Through the years, Jessica has remained one of my dearest friends. From that first meeting, we have watched our families grow and now have eight children between us. Jessica was one of the first people to hold three out of my four children, and I'm certain if there wasn't 1,500 miles between us she would have been at the hospital shortly after Daniel was born as well. Our children are close friends with one another and my kids often think of Sophie, Bella, Maddie, and Francis more as cousins than friends. She and Jesse are the godparents of our daughter Emma and continue to have a wonderful, impactful presence in her life even with the distance between us. Our family misses seeing them on a regular basis, but I know that we will always remain close. They are family to us!

So, when debating what to make with all those concord grapes, I texted Jessica and asked for her recipe for that delicious grape pie because that recipe is more than just a list of instructions and ingredients to me. Rather, it's a precious memory of the day I met one of my best friends.

Concord Grape Pie
adapted slightly from Jessica's recipe

1 recipe or your favorite double crust pie dough prepared
1 1/2 lbs of Concord grapes (after removing from stems)
3/4 cup + 2 tbsp (6.0 oz) sugar
2 1/2 tbsp cornstarch
1 1/2 tbsp freshly squeezed lemon juice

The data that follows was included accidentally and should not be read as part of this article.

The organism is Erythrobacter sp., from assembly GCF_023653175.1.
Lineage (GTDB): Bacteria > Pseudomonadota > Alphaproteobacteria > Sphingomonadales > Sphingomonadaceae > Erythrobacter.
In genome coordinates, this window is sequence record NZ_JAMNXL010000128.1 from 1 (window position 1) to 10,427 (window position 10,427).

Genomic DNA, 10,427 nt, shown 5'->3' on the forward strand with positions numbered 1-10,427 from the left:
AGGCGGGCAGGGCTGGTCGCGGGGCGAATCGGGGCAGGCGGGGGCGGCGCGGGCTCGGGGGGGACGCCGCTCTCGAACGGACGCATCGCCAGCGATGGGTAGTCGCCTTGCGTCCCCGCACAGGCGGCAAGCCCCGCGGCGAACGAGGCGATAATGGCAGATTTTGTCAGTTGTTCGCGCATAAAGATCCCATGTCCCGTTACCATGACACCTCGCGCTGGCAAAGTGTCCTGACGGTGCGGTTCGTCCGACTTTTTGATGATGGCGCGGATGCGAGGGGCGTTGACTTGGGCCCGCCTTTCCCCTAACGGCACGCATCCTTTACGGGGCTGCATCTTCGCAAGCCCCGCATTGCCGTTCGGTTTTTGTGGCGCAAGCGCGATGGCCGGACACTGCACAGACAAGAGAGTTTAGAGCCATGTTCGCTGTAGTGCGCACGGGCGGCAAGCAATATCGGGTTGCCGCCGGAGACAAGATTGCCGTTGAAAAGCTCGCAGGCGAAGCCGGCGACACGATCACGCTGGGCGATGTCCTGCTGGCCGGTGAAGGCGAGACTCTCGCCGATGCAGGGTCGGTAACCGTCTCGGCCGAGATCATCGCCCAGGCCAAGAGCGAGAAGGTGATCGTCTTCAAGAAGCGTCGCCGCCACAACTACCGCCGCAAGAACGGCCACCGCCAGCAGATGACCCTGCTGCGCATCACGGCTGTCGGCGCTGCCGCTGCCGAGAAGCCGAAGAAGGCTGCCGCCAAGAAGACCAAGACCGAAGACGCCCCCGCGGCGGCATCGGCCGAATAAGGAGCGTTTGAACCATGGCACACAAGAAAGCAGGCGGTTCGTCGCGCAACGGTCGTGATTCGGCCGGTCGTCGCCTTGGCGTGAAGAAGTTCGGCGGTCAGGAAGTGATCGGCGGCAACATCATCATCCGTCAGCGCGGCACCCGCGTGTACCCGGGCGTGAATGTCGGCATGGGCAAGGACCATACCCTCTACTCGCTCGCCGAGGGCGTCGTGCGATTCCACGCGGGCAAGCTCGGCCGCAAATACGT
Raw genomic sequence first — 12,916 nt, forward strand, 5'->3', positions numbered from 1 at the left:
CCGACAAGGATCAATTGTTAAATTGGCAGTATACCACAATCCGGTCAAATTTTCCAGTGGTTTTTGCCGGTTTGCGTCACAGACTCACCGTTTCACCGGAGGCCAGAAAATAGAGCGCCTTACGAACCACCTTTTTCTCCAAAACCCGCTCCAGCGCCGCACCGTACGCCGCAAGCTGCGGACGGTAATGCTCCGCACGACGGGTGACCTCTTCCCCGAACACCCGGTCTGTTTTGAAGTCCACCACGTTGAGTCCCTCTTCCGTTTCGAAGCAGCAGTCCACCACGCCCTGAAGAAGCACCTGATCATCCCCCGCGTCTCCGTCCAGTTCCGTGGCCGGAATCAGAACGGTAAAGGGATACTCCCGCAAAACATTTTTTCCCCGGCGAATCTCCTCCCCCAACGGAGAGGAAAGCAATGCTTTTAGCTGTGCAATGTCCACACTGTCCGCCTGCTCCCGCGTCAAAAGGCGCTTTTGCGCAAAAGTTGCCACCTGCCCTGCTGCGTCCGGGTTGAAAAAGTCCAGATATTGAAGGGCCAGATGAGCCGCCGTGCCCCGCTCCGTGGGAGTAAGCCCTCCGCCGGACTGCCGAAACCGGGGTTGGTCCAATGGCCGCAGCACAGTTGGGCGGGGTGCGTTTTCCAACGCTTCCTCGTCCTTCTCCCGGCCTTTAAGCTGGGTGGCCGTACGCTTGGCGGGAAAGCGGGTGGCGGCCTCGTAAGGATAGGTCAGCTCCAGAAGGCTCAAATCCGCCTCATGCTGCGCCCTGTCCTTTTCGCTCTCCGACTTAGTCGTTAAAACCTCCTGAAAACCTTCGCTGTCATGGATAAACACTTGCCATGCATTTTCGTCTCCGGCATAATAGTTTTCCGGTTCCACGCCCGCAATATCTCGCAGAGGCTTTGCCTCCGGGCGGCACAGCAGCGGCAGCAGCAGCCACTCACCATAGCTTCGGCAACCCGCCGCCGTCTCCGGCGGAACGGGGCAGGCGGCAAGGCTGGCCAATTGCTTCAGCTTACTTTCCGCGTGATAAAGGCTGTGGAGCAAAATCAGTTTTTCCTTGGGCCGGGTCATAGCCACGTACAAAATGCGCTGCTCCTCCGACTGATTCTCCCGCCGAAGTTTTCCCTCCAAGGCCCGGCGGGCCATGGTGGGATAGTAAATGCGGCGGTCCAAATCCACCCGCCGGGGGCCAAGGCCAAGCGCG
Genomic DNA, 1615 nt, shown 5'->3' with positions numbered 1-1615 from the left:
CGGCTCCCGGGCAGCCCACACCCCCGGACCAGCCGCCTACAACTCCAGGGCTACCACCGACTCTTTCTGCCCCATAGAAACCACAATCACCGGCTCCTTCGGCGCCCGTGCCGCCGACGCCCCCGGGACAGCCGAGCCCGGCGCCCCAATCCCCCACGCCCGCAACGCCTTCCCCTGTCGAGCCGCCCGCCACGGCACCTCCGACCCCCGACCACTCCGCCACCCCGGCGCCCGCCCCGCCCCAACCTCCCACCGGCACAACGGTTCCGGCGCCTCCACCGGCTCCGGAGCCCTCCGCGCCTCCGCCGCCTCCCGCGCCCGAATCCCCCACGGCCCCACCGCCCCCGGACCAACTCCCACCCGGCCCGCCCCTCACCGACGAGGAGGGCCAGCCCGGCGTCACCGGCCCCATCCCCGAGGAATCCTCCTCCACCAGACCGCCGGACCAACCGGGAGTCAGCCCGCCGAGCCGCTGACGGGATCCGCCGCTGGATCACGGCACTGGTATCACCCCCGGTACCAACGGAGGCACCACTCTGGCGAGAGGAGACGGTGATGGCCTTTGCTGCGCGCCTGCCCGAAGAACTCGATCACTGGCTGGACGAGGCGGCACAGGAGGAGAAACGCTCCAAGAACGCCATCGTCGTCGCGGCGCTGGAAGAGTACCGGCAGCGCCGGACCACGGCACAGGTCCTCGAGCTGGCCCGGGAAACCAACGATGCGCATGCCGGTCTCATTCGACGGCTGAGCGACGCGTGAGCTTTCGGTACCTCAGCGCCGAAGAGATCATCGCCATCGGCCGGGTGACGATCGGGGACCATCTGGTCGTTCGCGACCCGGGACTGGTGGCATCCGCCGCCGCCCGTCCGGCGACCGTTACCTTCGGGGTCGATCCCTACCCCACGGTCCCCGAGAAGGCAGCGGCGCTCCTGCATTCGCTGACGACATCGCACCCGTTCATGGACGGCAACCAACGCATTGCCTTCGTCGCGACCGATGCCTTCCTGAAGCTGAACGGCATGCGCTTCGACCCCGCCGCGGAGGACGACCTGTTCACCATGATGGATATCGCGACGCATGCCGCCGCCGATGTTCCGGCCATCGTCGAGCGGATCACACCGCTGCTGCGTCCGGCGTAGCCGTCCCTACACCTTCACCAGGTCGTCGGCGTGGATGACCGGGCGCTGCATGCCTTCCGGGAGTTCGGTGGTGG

1 tbsp unsalted butter, softened

On a lightly floured work surface, roll 1 half of a double crust pie dough into a 15-inch round. Fit dough into a 9-inch pie plate, pressing it into the edges. Trim to a 1-inch overhang all around. Cover with plastic wrap; chill pie shell until firm, about 30 minutes. Repeat process for rolling out dough for the top crust. Transfer to a baking sheet, cover with plastic wrap, and refrigerate until you are ready to assemble the pie.

Wash grapes and discard any that are under-ripe, damaged and blemished.

Remove the skins from the grapes by pressing them between your thumb and forefinger. Put the skinless grapes in a medium saucepan. Reserve the skins in a small bowl.

Gently mash the grape pulp in the medium saucepan to release their juice. Cook over medium low heat until grapes come to a full boil, and simmer, covered, for 5 minutes.

Remove from heat and allow to cool completely. Press the grapes through a fine sieve and discard the pits.

In a heavy bottomed pot: combine the grape pulp, grape peels and all the remaining ingredients . (You’ll have about 1 1/3 cups of pulp – add everything else and you’ll have about 2 cups) Bring to a simmer over low heat, stirring continually until the filling is slightly thickened and bubbly. Remove from heat and allow to cool completely.

Preheat the oven to 400°F with a rack in the bottom third of the oven with a pizza stone or baking sheet on it.

Transfer the cooked filling to the prepared pie shell. Moisten the edges of the pie crust with water and attach the top crust, crimping the edges to seal the crust.

Cut six small slits in the crust to act as vents. Place pie on the pizza stone, protect the edges with a pie ring, and bake for 30 minutes at 400° F and then reduce heat to 375° F and bake an additional 25-30 minutes until the filling is bubbling. Cool on a wire rack for at least 3 hours before cutting.

1 comment:

  1. This is much easier than my Grandma did. She actually cut the seeds out, grape by grape! Thank you. I'll have to try this. God bless you, Monica!